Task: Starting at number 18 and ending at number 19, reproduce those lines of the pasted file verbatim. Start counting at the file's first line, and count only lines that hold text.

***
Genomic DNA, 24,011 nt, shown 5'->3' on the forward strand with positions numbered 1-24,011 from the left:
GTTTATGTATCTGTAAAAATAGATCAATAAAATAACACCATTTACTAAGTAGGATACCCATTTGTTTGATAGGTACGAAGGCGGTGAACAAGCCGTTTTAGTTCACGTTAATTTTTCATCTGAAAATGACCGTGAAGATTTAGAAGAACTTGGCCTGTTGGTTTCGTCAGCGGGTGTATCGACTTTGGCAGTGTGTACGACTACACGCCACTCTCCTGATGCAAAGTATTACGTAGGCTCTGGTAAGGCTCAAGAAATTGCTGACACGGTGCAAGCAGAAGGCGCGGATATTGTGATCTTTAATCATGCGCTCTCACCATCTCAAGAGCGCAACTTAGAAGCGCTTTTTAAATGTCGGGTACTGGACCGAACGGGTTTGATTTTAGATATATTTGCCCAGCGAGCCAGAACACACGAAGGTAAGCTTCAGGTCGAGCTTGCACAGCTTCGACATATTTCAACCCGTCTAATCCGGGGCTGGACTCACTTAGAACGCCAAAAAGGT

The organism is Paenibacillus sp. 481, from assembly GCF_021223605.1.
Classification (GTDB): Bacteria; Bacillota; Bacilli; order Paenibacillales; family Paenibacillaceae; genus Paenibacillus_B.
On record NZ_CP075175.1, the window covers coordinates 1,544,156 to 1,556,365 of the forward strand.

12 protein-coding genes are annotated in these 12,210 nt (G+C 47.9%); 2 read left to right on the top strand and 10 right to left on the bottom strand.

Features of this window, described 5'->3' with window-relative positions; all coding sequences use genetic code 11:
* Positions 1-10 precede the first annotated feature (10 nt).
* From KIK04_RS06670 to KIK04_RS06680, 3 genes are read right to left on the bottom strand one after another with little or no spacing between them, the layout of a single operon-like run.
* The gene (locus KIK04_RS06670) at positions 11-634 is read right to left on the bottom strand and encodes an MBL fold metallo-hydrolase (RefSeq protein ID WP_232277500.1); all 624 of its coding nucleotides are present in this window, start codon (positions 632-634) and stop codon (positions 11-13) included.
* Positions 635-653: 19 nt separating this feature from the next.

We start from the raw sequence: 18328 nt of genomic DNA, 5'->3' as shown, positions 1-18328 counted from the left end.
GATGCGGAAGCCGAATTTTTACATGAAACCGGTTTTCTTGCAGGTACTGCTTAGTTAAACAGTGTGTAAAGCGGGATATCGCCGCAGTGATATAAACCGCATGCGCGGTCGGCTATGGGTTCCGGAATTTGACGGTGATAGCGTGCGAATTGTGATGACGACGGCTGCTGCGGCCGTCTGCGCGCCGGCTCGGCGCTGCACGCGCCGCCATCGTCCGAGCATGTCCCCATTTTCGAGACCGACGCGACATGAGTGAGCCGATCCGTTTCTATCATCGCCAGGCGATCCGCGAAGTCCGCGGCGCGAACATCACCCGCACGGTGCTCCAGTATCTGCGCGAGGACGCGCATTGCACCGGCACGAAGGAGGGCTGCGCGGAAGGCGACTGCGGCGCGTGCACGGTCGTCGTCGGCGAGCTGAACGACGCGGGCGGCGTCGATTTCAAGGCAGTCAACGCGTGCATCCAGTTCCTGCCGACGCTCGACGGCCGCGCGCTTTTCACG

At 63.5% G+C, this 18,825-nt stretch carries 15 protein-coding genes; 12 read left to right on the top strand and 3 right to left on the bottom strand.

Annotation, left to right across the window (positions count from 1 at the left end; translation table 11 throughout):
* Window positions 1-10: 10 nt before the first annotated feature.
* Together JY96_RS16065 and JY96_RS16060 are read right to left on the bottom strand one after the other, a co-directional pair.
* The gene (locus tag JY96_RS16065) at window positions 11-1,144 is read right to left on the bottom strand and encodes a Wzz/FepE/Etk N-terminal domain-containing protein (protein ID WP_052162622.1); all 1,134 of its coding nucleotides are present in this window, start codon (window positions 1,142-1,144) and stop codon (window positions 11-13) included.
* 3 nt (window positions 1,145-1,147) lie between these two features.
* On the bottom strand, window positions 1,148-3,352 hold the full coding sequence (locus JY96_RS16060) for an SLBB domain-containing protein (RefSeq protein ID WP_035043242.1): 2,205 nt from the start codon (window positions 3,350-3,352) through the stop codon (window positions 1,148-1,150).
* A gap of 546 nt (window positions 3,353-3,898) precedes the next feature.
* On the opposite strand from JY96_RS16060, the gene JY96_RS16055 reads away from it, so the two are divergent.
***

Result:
* The gene (locus tag JY96_RS16065) at window positions 11-1,144 is read right to left on the bottom strand and encodes a Wzz/FepE/Etk N-terminal domain-containing protein (protein ID WP_052162622.1); all 1,134 of its coding nucleotides are present in this window, start codon (window positions 1,142-1,144) and stop codon (window positions 11-13) included.
* 3 nt (window positions 1,145-1,147) lie between these two features.